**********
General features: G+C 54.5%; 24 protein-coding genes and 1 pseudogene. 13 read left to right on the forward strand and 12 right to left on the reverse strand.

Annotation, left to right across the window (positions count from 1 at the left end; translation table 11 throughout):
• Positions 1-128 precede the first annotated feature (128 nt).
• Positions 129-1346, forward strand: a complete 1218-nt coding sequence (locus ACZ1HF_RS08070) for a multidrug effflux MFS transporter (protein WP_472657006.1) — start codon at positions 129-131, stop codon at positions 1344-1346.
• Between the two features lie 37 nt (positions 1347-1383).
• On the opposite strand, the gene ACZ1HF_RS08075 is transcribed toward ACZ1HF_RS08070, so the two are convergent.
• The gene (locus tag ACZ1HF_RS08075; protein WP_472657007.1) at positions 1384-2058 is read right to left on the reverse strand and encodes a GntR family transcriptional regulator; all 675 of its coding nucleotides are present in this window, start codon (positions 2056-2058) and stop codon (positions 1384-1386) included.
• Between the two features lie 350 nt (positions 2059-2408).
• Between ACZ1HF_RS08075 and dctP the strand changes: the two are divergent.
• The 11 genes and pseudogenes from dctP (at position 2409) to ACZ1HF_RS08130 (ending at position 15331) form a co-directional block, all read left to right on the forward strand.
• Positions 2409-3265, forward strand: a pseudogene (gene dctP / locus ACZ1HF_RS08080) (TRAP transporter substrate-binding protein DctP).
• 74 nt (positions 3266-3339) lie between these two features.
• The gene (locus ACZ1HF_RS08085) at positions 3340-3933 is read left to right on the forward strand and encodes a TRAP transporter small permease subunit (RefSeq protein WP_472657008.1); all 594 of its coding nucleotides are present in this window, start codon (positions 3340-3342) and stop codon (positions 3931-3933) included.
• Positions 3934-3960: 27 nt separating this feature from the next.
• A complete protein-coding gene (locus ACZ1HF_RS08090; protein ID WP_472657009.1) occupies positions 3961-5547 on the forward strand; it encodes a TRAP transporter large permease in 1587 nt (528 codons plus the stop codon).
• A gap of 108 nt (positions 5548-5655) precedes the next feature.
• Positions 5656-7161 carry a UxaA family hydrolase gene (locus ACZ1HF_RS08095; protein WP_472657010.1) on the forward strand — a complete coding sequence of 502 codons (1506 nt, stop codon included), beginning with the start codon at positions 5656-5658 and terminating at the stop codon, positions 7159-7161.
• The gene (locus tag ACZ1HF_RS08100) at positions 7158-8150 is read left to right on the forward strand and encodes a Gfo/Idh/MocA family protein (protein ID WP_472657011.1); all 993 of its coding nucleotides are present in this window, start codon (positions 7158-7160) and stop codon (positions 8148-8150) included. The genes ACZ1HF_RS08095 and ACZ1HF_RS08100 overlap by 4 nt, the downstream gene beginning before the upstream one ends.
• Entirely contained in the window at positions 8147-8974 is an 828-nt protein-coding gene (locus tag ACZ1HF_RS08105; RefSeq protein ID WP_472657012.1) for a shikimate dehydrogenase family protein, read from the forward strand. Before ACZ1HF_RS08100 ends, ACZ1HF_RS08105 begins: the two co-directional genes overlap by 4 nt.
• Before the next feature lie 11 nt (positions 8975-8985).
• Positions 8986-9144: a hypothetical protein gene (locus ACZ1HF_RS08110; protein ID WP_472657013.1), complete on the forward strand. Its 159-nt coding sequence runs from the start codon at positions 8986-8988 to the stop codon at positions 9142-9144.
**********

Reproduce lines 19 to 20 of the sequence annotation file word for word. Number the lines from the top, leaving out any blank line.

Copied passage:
• Entirely contained in the window at positions 8147-8974 is an 828-nt protein-coding gene (locus tag ACZ1HF_RS08105; RefSeq protein ID WP_472657012.1) for a shikimate dehydrogenase family protein, read from the forward strand. Before ACZ1HF_RS08100 ends, ACZ1HF_RS08105 begins: the two co-directional genes overlap by 4 nt.
• Before the next feature lie 11 nt (positions 8975-8985).